“Why are you using those pronouns? He isn’t here.”
I have heard this said to me too many times when talking about my husband’s cousin, Max, whose pronouns are ze/zir. It’s likely Max won’t read this blog post; in fact, ze only just found out I’m writing this. So why would I use ze/zir instead of he/him, they/them, she/her? Why would I risk confusing readers?
Because Max isn’t here.
Having integrity is often equated with doing the right thing, even when no one’s watching. The same can be said for advocacy; it is not something that can be cherry-picked. If I were to use wrong pronouns when Max isn’t around for the sake of making someone else comfortable, I would lose the right to call myself an advocate for zir or anyone else. Likewise, if companies and organizations want to be allies, their advocacy must exist no matter who is in the room or on their staff — and it shouldn’t stop after Pride Month.
A safe place to land
Since we spend nearly half of our waking hours at work, employees — all employees — should feel good in their own skin. And we’re not just talking about emotional well-being: Members in the LGBTQ+ community are nearly four times more likely to be victims of violent crime than non-LGBTQ+ people. These numbers become even more dire when looking specifically at LGBTQ people of color, especially Black and Native trans women. According to the Human Rights Campaign Foundation, at least 157 victims of fatal violence against transgender and gender non-conforming people since 2013 were transgender women of color (78%). Black transgender women were critically impacted, representing two-thirds (66%) of all known victims since 2013.
For Ashley W., a friend and former colleague, filtering who she is to protect herself can be a daily occurrence. “I went to get my hair cut with my wife the other day, and the stylist asked if she was my sister or best friend,” Ashley said. “I told her she was my roommate.” While someone’s gender or sexual orientation can’t be gleaned by looking at them, neither can their feelings about queerness. “With new jobs especially, I don’t always know if it’s a safe environment,” she continued. “At a previous job I had a very conservative coworker, so I was never out at that place. It makes a huge difference when companies find a way to signal that it’s a safe space, whether it’s in their handbooks or using pronouns in email signatures.”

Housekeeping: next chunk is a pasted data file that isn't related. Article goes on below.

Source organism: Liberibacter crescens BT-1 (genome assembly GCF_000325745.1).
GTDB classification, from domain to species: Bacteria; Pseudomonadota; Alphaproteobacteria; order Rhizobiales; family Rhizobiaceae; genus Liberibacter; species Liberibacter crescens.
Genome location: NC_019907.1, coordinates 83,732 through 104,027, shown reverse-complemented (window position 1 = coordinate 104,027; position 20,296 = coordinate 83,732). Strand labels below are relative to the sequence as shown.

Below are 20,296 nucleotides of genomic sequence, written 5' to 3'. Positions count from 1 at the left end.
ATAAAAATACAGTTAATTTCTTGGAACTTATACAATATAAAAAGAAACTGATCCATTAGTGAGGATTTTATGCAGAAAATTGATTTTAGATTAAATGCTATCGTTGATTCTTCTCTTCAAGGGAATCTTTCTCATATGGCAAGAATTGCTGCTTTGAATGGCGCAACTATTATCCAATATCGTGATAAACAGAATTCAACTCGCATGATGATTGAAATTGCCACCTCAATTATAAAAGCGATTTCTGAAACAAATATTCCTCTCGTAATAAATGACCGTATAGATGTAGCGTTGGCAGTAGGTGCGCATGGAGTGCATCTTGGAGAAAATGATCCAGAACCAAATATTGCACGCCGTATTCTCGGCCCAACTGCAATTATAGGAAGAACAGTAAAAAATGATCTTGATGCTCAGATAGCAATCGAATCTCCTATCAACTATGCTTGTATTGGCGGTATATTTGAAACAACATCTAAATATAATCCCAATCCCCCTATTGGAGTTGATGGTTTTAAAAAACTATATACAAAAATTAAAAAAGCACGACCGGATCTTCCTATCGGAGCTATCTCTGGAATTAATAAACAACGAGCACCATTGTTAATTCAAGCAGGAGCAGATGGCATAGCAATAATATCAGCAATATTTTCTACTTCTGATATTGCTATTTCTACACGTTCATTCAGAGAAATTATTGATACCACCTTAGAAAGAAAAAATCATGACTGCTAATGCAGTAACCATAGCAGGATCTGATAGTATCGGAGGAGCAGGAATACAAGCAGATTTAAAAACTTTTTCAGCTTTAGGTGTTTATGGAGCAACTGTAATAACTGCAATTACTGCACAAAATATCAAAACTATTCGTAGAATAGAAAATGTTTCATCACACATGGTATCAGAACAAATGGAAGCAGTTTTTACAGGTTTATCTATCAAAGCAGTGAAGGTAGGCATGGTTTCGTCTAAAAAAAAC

Ashley’s experience isn’t unique: There are more than 13 million people living in the U.S. (ages 13+) who identify as LGBT. And although 25% of LGBTQ employees report staying in a job due to an LGBT-inclusive work environment, 46% of LGBTQ workers admit to being closeted at work. We can do better.
Pride in action
Companies have boundless opportunities to show meaningful support for the LGBTQ+ community every day. At Yes&, we’ve established a Social Action Committee that meets biweekly, granted eight hours per month of approved time off for activism, reviewed employee handbooks for covert biases, and we actively welcome pronouns in email signatures. These practices are monumental for current employees and attract a diverse future workforce, which leads to a broader range of ideas.
But we know there’s more work to be done. As we join together to celebrate Pride Month this June, it’s the perfect reminder to ask ourselves, “What are we doing to provide an inclusive work environment?” And more important, “What else can we do?” Because advocacy is not an end goal. True advocacy never stops — even when no one’s watching.